So I propose a new approach. When my kids ask a math question, you just say, “Do your homework on your own, dammit.”

Or if my kids have a query at midnight, you respond, “Your sorry butt should be asleep right now.”

See how that works? I scratch your keypad and you scratch mine?

It’s bad enough today’s generation will never know how to read a map. Or wait while the cassette tape rewinds to hear their favorite song again. Or God forbid, go to the library and find reference books.

Now my kids use you, Siri, against me. They quiz me on a topic and compare my answers to yours. I can’t compete with your quick wit and clever repartee. That little Sugar Hill Gang rap rip-off is comedy gold.

You got it all going on; like the cool aunt with the added bonus of a British or French accent. See, Siri, I am out here ranting about how life is HARD. Until you show up and make it look so easy.

These kids are drinking the Siri Kool-Aid while I serve up the bitter truth.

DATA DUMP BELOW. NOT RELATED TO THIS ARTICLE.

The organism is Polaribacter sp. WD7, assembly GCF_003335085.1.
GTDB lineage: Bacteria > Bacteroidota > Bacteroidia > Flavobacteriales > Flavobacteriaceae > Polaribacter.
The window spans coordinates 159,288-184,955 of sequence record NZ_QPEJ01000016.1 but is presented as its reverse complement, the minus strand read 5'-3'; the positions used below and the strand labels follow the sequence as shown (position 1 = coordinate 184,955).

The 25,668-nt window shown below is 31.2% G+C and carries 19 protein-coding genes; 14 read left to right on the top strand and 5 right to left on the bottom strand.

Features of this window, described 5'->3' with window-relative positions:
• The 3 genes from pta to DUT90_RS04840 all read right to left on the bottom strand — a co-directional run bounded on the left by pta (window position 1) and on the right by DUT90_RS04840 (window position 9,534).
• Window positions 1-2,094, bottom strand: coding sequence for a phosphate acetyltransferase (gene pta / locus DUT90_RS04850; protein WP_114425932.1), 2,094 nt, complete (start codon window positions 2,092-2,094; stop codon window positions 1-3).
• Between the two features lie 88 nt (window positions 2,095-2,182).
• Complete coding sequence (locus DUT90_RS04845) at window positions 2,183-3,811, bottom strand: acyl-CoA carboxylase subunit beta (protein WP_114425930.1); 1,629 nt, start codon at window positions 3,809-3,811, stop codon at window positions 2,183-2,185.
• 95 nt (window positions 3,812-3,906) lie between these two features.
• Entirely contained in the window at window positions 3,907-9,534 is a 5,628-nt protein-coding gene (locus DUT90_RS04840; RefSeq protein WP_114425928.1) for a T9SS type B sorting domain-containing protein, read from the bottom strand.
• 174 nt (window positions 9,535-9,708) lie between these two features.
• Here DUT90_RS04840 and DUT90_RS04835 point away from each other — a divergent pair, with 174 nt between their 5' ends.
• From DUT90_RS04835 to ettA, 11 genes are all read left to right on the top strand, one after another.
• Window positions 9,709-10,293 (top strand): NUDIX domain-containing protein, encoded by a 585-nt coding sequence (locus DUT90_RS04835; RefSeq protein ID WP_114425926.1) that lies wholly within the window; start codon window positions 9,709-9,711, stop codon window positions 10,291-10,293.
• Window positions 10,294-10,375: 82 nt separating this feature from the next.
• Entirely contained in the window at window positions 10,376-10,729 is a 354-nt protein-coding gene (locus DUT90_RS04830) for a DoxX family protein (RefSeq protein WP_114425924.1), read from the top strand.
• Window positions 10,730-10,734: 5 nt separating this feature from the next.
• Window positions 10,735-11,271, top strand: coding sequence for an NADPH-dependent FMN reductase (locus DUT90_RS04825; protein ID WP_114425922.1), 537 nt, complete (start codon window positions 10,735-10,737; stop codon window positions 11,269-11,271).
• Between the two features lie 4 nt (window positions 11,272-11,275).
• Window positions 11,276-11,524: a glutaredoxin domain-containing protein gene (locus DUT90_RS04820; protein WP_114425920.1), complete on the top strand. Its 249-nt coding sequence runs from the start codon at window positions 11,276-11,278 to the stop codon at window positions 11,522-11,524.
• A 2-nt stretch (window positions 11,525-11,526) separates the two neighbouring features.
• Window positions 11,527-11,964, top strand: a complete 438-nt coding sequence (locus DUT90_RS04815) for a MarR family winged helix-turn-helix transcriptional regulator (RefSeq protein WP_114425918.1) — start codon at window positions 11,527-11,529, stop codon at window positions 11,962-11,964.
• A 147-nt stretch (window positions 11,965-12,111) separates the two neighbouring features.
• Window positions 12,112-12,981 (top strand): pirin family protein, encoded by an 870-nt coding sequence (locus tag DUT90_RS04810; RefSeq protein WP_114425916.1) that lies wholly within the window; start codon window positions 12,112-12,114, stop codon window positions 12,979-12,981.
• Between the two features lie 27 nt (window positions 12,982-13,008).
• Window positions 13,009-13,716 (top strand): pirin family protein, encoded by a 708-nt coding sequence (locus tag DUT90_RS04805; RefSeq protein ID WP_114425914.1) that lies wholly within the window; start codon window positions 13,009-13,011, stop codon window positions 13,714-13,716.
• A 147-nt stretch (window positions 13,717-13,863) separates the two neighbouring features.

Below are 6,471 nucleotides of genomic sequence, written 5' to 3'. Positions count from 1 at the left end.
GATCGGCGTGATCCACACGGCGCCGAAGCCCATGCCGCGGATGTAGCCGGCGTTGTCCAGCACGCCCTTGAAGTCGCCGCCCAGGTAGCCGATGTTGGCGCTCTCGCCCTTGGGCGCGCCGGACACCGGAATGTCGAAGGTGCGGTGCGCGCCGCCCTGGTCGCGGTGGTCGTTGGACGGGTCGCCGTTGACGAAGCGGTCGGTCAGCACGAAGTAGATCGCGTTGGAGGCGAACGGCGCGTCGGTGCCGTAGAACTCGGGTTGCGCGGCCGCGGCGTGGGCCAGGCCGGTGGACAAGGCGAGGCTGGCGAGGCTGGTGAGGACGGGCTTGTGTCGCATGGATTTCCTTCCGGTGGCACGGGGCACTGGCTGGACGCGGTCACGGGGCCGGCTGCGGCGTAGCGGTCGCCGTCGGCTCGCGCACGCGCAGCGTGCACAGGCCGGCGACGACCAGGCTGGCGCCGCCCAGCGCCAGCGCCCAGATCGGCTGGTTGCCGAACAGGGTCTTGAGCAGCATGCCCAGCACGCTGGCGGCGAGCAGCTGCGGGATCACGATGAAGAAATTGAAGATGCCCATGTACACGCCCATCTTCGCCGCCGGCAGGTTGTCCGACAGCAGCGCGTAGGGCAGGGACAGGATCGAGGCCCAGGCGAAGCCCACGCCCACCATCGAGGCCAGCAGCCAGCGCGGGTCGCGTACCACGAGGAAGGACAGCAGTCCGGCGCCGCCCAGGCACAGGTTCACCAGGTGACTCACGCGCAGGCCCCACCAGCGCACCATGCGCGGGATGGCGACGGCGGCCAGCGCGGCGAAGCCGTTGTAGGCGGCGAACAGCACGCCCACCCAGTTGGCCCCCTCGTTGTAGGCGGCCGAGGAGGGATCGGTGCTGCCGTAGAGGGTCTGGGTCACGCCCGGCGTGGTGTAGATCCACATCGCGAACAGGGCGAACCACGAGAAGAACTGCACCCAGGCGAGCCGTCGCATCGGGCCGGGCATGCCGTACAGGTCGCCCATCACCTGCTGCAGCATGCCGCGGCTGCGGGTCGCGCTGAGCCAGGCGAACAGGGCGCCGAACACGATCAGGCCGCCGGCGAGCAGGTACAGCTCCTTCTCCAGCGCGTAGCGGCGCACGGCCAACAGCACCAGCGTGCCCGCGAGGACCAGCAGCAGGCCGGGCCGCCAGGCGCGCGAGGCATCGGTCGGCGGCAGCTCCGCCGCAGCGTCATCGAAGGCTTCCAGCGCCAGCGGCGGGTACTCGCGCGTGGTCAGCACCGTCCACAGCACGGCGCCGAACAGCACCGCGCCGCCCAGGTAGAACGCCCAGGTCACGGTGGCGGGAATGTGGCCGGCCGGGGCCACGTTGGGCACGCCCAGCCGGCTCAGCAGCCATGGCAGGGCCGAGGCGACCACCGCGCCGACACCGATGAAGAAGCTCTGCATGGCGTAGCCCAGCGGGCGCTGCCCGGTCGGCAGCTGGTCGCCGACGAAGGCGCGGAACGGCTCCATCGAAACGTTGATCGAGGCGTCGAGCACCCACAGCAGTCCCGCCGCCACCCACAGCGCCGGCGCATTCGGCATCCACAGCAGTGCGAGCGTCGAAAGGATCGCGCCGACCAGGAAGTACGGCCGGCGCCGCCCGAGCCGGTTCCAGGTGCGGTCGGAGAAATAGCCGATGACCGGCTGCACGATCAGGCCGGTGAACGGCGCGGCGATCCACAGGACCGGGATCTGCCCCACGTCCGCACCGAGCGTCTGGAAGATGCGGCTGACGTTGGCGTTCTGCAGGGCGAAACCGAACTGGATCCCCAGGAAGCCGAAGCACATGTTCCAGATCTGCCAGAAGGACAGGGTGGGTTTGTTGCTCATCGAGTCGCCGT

So, Siri, here is my truth: back off sister.

Because until you can get the kids to do their homework without asking more than once. Or find shoes that have been missing for a month. And remember who throws away lunch if the sandwich has mustard…. Girl, you are just phoning it in.

Previous Older Entries

Enter your email address to follow this blog and receive notifications of new posts by email.

Join 338 other followers

Magnificence in the Mundane

Finding humor in kids and chaos

WordPress.com

WordPress.com is the best place for your personal blog or business site.

Magnificence in the Mundane

Finding humor in kids and chaos

WordPress.com

WordPress.com is the best place for your personal blog or business site.